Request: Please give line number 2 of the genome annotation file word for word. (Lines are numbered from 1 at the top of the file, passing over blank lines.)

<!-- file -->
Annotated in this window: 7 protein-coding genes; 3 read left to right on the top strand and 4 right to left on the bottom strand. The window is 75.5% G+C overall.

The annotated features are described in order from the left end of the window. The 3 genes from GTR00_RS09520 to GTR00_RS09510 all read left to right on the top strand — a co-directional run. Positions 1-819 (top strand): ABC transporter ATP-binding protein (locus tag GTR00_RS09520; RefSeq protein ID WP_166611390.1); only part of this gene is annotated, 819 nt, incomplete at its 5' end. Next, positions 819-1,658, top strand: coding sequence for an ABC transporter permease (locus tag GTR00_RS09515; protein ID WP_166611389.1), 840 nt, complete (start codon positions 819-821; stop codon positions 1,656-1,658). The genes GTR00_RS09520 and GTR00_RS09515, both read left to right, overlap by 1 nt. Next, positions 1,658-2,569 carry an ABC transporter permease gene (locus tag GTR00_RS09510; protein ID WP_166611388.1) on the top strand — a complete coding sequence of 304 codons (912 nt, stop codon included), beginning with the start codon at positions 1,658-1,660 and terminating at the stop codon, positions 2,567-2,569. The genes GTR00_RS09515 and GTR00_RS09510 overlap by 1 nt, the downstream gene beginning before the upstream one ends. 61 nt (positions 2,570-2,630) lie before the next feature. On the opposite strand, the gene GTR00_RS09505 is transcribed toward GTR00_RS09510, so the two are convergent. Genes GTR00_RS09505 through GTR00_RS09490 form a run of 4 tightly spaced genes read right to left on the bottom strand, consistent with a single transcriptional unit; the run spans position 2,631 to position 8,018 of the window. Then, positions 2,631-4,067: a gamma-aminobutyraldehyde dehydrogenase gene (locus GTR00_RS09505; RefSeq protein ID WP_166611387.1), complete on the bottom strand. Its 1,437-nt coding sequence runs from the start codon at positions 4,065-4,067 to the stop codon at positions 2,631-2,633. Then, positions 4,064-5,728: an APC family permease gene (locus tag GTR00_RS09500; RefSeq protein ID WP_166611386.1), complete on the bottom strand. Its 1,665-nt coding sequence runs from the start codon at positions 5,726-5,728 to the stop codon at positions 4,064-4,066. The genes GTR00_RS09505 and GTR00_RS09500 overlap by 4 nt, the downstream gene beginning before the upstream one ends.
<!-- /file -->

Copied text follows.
The annotated features are described in order from the left end of the window. The 3 genes from GTR00_RS09520 to GTR00_RS09510 all read left to right on the top strand — a co-directional run. Positions 1-819 (top strand): ABC transporter ATP-binding protein (locus tag GTR00_RS09520; RefSeq protein ID WP_166611390.1); only part of this gene is annotated, 819 nt, incomplete at its 5' end. Next, positions 819-1,658, top strand: coding sequence for an ABC transporter permease (locus tag GTR00_RS09515; protein ID WP_166611389.1), 840 nt, complete (start codon positions 819-821; stop codon positions 1,656-1,658). The genes GTR00_RS09520 and GTR00_RS09515, both read left to right, overlap by 1 nt. Next, positions 1,658-2,569 carry an ABC transporter permease gene (locus tag GTR00_RS09510; protein ID WP_166611388.1) on the top strand — a complete coding sequence of 304 codons (912 nt, stop codon included), beginning with the start codon at positions 1,658-1,660 and terminating at the stop codon, positions 2,567-2,569. The genes GTR00_RS09515 and GTR00_RS09510 overlap by 1 nt, the downstream gene beginning before the upstream one ends. 61 nt (positions 2,570-2,630) lie before the next feature. On the opposite strand, the gene GTR00_RS09505 is transcribed toward GTR00_RS09510, so the two are convergent. Genes GTR00_RS09505 through GTR00_RS09490 form a run of 4 tightly spaced genes read right to left on the bottom strand, consistent with a single transcriptional unit; the run spans position 2,631 to position 8,018 of the window. Then, positions 2,631-4,067: a gamma-aminobutyraldehyde dehydrogenase gene (locus GTR00_RS09505; RefSeq protein ID WP_166611387.1), complete on the bottom strand. Its 1,437-nt coding sequence runs from the start codon at positions 4,065-4,067 to the stop codon at positions 2,631-2,633. Then, positions 4,064-5,728: an APC family permease gene (locus tag GTR00_RS09500; RefSeq protein ID WP_166611386.1), complete on the bottom strand. Its 1,665-nt coding sequence runs from the start codon at positions 5,726-5,728 to the stop codon at positions 4,064-4,066. The genes GTR00_RS09505 and GTR00_RS09500 overlap by 4 nt, the downstream gene beginning before the upstream one ends.